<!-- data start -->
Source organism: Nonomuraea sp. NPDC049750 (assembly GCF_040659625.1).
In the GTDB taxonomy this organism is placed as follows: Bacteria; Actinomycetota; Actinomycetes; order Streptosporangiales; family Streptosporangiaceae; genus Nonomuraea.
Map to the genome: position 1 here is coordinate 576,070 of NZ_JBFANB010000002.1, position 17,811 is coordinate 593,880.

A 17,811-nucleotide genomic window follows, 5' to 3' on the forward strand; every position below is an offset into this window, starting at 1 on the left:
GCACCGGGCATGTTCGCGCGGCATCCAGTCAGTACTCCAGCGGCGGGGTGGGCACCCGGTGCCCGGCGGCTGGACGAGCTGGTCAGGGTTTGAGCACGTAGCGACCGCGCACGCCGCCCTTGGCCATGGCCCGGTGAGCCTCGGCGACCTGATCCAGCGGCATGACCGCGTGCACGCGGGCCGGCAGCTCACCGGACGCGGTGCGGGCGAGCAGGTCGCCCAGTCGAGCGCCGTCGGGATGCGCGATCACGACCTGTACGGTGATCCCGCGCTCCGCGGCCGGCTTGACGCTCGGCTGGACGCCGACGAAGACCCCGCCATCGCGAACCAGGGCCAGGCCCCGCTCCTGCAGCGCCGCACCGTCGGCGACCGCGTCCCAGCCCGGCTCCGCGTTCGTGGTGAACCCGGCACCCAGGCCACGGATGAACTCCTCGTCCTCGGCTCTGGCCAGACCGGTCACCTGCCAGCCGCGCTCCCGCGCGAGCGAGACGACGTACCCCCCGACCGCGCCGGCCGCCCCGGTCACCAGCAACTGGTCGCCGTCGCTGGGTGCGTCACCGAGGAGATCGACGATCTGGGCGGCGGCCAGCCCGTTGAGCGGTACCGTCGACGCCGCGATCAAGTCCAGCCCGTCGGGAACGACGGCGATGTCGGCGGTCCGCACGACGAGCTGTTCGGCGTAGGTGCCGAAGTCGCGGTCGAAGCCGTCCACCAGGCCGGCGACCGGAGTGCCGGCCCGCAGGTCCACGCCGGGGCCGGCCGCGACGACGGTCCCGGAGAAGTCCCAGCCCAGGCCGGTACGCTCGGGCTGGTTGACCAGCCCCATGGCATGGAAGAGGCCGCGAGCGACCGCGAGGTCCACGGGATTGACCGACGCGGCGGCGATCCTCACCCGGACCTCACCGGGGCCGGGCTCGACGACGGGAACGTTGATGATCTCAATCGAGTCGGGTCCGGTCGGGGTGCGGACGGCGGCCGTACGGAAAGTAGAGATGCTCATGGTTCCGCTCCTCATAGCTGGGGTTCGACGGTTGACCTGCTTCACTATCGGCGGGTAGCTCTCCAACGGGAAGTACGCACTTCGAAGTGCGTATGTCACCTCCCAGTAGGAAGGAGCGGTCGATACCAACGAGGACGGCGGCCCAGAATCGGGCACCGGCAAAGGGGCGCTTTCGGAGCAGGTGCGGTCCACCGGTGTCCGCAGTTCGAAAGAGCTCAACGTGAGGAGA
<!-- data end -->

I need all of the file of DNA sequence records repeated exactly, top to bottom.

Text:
Source organism: Nonomuraea sp. NPDC049750 (assembly GCF_040659625.1).
In the GTDB taxonomy this organism is placed as follows: Bacteria; Actinomycetota; Actinomycetes; order Streptosporangiales; family Streptosporangiaceae; genus Nonomuraea.
Map to the genome: position 1 here is coordinate 576,070 of NZ_JBFANB010000002.1, position 17,811 is coordinate 593,880.

A 17,811-nucleotide genomic window follows, 5' to 3' on the forward strand; every position below is an offset into this window, starting at 1 on the left:
GCACCGGGCATGTTCGCGCGGCATCCAGTCAGTACTCCAGCGGCGGGGTGGGCACCCGGTGCCCGGCGGCTGGACGAGCTGGTCAGGGTTTGAGCACGTAGCGACCGCGCACGCCGCCCTTGGCCATGGCCCGGTGAGCCTCGGCGACCTGATCCAGCGGCATGACCGCGTGCACGCGGGCCGGCAGCTCACCGGACGCGGTGCGGGCGAGCAGGTCGCCCAGTCGAGCGCCGTCGGGATGCGCGATCACGACCTGTACGGTGATCCCGCGCTCCGCGGCCGGCTTGACGCTCGGCTGGACGCCGACGAAGACCCCGCCATCGCGAACCAGGGCCAGGCCCCGCTCCTGCAGCGCCGCACCGTCGGCGACCGCGTCCCAGCCCGGCTCCGCGTTCGTGGTGAACCCGGCACCCAGGCCACGGATGAACTCCTCGTCCTCGGCTCTGGCCAGACCGGTCACCTGCCAGCCGCGCTCCCGCGCGAGCGAGACGACGTACCCCCCGACCGCGCCGGCCGCCCCGGTCACCAGCAACTGGTCGCCGTCGCTGGGTGCGTCACCGAGGAGATCGACGATCTGGGCGGCGGCCAGCCCGTTGAGCGGTACCGTCGACGCCGCGATCAAGTCCAGCCCGTCGGGAACGACGGCGATGTCGGCGGTCCGCACGACGAGCTGTTCGGCGTAGGTGCCGAAGTCGCGGTCGAAGCCGTCCACCAGGCCGGCGACCGGAGTGCCGGCCCGCAGGTCCACGCCGGGGCCGGCCGCGACGACGGTCCCGGAGAAGTCCCAGCCCAGGCCGGTACGCTCGGGCTGGTTGACCAGCCCCATGGCATGGAAGAGGCCGCGAGCGACCGCGAGGTCCACGGGATTGACCGACGCGGCGGCGATCCTCACCCGGACCTCACCGGGGCCGGGCTCGACGACGGGAACGTTGATGATCTCAATCGAGTCGGGTCCGGTCGGGGTGCGGACGGCGGCCGTACGGAAAGTAGAGATGCTCATGGTTCCGCTCCTCATAGCTGGGGTTCGACGGTTGACCTGCTTCACTATCGGCGGGTAGCTCTCCAACGGGAAGTACGCACTTCGAAGTGCGTATGTCACCTCCCAGTAGGAAGGAGCGGTCGATACCAACGAGGACGGCGGCCCAGAATCGGGCACCGGCAAAGGGGCGCTTTCGGAGCAGGTGCGGTCCACCGGTGTCCGCAGTTCGAAAGAGCTCAACGTGAGGAGA